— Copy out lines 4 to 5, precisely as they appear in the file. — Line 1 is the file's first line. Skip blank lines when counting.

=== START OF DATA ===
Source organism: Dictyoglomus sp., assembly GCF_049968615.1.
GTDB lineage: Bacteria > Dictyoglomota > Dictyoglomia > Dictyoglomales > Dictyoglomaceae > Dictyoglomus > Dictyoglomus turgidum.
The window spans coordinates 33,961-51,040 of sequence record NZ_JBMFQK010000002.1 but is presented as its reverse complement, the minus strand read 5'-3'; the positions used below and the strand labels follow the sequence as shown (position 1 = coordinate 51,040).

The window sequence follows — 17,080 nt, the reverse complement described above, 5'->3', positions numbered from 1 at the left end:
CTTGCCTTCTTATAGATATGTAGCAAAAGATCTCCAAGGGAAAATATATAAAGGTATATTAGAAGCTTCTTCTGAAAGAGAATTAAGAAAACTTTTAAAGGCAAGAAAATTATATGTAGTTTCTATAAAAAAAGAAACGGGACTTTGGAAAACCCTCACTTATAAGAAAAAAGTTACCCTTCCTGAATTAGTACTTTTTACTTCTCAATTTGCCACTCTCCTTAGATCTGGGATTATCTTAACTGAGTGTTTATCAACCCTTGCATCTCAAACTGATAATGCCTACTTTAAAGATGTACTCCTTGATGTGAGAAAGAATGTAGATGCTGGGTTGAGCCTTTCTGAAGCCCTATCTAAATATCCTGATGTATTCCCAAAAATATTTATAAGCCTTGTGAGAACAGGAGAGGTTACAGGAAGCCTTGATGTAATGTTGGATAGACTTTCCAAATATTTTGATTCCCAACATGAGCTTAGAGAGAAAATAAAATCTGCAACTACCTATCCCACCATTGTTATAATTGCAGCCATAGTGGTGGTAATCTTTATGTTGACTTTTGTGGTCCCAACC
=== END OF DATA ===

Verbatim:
The window sequence follows — 17,080 nt, the reverse complement described above, 5'->3', positions numbered from 1 at the left end:
CTTGCCTTCTTATAGATATGTAGCAAAAGATCTCCAAGGGAAAATATATAAAGGTATATTAGAAGCTTCTTCTGAAAGAGAATTAAGAAAACTTTTAAAGGCAAGAAAATTATATGTAGTTTCTATAAAAAAAGAAACGGGACTTTGGAAAACCCTCACTTATAAGAAAAAAGTTACCCTTCCTGAATTAGTACTTTTTACTTCTCAATTTGCCACTCTCCTTAGATCTGGGATTATCTTAACTGAGTGTTTATCAACCCTTGCATCTCAAACTGATAATGCCTACTTTAAAGATGTACTCCTTGATGTGAGAAAGAATGTAGATGCTGGGTTGAGCCTTTCTGAAGCCCTATCTAAATATCCTGATGTATTCCCAAAAATATTTATAAGCCTTGTGAGAACAGGAGAGGTTACAGGAAGCCTTGATGTAATGTTGGATAGACTTTCCAAATATTTTGATTCCCAACATGAGCTTAGAGAGAAAATAAAATCTGCAACTACCTATCCCACCATTGTTATAATTGCAGCCATAGTGGTGGTAATCTTTATGTTGACTTTTGTGGTCCCAACC